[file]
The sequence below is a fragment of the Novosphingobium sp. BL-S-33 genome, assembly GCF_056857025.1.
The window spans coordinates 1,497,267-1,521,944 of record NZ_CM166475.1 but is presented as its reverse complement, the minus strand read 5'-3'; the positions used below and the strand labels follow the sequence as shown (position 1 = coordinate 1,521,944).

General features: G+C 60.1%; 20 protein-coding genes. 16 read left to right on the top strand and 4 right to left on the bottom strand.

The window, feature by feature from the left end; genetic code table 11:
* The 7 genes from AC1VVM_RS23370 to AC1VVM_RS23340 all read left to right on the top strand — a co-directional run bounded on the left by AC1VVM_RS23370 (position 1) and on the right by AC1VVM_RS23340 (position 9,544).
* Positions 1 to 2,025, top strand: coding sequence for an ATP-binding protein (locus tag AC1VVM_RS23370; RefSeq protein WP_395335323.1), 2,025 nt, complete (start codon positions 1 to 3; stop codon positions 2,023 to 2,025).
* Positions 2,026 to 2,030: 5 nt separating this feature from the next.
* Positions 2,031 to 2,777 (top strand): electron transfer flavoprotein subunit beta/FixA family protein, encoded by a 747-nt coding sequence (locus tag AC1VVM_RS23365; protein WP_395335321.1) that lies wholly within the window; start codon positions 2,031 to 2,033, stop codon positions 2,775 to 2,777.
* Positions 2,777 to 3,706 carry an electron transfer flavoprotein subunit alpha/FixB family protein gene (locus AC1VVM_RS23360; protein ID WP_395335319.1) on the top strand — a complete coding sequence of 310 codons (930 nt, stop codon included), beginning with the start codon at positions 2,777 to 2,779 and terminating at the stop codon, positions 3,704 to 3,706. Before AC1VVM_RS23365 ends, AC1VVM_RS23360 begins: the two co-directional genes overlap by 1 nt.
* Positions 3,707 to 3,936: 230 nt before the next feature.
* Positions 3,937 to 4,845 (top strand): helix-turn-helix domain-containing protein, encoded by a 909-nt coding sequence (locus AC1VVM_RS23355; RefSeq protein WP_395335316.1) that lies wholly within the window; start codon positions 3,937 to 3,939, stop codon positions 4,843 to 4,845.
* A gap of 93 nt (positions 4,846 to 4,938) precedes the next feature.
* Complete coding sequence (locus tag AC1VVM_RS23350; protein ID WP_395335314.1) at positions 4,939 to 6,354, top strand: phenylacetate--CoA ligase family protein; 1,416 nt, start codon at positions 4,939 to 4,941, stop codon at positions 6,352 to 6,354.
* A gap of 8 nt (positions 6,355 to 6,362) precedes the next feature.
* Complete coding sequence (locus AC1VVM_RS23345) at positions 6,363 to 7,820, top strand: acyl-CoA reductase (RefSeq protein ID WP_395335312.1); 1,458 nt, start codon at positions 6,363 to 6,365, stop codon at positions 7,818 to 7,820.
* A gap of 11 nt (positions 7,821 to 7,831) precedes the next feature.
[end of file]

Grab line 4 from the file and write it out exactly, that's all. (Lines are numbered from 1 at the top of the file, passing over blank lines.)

The window, feature by feature from the left end; genetic code table 11: